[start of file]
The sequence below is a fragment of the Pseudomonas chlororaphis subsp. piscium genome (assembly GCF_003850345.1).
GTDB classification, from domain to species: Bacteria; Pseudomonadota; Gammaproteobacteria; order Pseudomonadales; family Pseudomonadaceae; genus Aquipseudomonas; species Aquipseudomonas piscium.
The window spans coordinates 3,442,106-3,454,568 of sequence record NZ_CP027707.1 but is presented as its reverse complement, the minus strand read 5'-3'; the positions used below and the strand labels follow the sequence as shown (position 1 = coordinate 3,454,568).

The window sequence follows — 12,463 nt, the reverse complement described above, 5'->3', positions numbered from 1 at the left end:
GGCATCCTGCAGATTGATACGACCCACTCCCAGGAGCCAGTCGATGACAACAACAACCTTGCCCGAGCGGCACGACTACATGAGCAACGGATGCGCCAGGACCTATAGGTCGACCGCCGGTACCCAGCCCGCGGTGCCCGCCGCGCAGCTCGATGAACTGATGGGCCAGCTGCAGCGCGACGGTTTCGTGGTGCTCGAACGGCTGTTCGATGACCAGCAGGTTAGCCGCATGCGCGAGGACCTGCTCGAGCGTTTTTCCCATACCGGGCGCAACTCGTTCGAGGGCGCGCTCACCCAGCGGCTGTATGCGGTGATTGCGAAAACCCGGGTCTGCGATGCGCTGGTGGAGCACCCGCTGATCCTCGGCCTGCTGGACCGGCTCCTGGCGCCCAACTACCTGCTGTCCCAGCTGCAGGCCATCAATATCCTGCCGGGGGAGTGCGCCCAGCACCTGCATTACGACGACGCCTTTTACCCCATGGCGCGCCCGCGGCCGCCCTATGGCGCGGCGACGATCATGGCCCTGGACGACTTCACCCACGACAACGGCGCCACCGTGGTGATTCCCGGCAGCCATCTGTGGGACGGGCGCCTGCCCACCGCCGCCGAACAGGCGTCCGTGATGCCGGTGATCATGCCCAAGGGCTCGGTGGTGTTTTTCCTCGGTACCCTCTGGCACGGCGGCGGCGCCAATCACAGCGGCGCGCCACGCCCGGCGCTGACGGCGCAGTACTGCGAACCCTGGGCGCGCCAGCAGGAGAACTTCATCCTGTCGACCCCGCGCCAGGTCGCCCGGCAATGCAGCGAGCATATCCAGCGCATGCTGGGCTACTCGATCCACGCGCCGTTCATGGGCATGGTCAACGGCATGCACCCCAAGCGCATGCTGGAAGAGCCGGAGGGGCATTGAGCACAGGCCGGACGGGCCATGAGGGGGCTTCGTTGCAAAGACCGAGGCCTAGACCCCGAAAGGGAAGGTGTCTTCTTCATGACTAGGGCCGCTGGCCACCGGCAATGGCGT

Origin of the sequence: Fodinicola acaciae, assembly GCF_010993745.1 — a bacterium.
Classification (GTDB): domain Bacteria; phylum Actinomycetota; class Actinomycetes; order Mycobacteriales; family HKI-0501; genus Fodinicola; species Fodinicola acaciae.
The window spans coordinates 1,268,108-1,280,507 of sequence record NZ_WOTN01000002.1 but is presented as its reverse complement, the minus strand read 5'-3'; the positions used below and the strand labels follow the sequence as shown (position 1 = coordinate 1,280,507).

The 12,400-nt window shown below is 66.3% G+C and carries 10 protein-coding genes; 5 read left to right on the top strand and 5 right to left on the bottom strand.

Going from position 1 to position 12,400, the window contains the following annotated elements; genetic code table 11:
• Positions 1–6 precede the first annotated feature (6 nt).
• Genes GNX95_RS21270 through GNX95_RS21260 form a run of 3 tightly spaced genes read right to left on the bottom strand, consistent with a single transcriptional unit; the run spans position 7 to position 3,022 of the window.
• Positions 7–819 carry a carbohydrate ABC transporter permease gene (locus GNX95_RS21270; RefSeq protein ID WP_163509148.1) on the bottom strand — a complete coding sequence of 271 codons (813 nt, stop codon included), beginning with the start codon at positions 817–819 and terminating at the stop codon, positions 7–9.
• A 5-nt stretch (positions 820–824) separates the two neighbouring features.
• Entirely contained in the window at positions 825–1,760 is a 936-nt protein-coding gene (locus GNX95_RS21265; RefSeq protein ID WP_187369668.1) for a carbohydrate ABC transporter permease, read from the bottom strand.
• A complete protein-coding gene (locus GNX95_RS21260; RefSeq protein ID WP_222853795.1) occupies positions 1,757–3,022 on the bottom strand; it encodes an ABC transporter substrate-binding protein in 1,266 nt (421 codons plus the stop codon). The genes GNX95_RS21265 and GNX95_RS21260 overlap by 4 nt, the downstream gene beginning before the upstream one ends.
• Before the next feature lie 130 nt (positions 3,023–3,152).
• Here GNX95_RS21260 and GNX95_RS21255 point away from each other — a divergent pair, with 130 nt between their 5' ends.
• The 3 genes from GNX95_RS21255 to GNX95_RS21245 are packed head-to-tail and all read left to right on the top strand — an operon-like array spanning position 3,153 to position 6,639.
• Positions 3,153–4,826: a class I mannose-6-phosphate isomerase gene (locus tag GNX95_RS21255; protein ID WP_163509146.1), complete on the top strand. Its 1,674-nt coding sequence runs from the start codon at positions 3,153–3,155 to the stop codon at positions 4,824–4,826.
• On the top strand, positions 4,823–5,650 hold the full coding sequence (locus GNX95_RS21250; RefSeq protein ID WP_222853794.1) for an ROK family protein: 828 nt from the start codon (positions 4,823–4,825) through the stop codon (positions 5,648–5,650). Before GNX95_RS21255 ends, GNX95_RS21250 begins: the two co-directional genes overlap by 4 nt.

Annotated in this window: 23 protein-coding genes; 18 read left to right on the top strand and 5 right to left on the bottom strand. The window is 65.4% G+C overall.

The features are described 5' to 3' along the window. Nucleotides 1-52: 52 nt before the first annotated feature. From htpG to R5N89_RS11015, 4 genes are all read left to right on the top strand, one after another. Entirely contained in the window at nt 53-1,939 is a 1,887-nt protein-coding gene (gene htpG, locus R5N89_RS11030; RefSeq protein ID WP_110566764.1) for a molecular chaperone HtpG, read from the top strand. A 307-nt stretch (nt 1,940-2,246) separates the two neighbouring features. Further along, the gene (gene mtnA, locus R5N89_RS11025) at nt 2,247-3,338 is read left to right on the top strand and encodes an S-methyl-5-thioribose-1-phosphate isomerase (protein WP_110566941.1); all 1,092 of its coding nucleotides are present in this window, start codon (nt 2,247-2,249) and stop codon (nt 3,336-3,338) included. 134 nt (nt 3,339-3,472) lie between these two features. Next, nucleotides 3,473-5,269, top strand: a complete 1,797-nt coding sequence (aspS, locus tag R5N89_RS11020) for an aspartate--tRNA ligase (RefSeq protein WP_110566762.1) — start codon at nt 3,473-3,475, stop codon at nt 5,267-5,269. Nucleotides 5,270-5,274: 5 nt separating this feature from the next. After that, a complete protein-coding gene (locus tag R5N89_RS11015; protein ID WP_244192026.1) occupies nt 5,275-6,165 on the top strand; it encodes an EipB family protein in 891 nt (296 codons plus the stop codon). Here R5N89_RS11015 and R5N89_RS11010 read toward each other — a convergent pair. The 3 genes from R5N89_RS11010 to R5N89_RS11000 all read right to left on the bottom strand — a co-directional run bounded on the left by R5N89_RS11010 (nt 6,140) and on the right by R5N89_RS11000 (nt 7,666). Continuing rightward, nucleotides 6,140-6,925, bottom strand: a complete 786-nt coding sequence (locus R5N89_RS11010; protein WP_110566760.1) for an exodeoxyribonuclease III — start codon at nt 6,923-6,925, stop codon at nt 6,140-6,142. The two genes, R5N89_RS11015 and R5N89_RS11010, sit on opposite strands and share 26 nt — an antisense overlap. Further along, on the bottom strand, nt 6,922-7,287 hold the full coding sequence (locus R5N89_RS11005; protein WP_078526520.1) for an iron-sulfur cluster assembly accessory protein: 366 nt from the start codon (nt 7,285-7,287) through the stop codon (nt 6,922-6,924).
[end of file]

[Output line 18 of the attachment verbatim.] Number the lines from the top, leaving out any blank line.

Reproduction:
• Here GNX95_RS21260 and GNX95_RS21255 point away from each other — a divergent pair, with 130 nt between their 5' ends.